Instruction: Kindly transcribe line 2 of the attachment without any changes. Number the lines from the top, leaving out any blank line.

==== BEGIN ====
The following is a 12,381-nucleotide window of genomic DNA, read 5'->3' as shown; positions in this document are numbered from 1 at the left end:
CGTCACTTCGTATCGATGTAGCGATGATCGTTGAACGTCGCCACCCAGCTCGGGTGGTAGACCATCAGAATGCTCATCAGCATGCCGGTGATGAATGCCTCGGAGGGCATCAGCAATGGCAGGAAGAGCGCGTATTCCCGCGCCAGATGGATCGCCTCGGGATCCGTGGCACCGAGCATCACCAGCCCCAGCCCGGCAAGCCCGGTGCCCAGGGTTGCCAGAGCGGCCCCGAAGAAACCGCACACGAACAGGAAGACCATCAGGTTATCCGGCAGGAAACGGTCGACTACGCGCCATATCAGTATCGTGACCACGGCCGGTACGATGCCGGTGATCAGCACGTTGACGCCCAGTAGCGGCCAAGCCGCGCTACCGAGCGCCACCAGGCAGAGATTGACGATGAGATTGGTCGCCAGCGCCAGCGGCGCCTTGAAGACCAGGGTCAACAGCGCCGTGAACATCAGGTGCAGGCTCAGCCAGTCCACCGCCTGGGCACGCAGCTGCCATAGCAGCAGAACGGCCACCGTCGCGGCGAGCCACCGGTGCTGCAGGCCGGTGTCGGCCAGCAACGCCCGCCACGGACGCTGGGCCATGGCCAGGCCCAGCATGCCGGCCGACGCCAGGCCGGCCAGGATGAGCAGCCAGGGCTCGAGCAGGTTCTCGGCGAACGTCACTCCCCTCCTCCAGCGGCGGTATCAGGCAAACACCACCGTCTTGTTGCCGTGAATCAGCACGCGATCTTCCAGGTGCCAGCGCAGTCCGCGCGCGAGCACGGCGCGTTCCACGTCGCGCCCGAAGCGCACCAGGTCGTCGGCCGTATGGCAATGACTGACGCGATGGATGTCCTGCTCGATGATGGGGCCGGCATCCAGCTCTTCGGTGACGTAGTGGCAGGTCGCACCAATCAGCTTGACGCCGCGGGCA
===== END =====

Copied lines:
CGTCACTTCGTATCGATGTAGCGATGATCGTTGAACGTCGCCACCCAGCTCGGGTGGTAGACCATCAGAATGCTCATCAGCATGCCGGTGATGAATGCCTCGGAGGGCATCAGCAATGGCAGGAAGAGCGCGTATTCCCGCGCCAGATGGATCGCCTCGGGATCCGTGGCACCGAGCATCACCAGCCCCAGCCCGGCAAGCCCGGTGCCCAGGGTTGCCAGAGCGGCCCCGAAGAAACCGCACACGAACAGGAAGACCATCAGGTTATCCGGCAGGAAACGGTCGACTACGCGCCATATCAGTATCGTGACCACGGCCGGTACGATGCCGGTGATCAGCACGTTGACGCCCAGTAGCGGCCAAGCCGCGCTACCGAGCGCCACCAGGCAGAGATTGACGATGAGATTGGTCGCCAGCGCCAGCGGCGCCTTGAAGACCAGGGTCAACAGCGCCGTGAACATCAGGTGCAGGCTCAGCCAGTCCACCGCCTGGGCACGCAGCTGCCATAGCAGCAGAACGGCCACCGTCGCGGCGAGCCACCGGTGCTGCAGGCCGGTGTCGGCCAGCAACGCCCGCCACGGACGCTGGGCCATGGCCAGGCCCAGCATGCCGGCCGACGCCAGGCCGGCCAGGATGAGCAGCCAGGGCTCGAGCAGGTTCTCGGCGAACGTCACTCCCCTCCTCCAGCGGCGGTATCAGGCAAACACCACCGTCTTGTTGCCGTGAATCAGCACGCGATCTTCCAGGTGCCAGCGCAGTCCGCGCGCGAGCACGGCGCGTTCCACGTCGCGCCCGAAGCGCACCAGGTCGTCGGCCGTATGGCAATGACTGACGCGATGGATGTCCTGCTCGATGATGGGGCCGGCATCCAGCTCTTCGGTGACGTAGTGGCAGGTCGCACCAATCAGCTTGACGCCGCGGGCA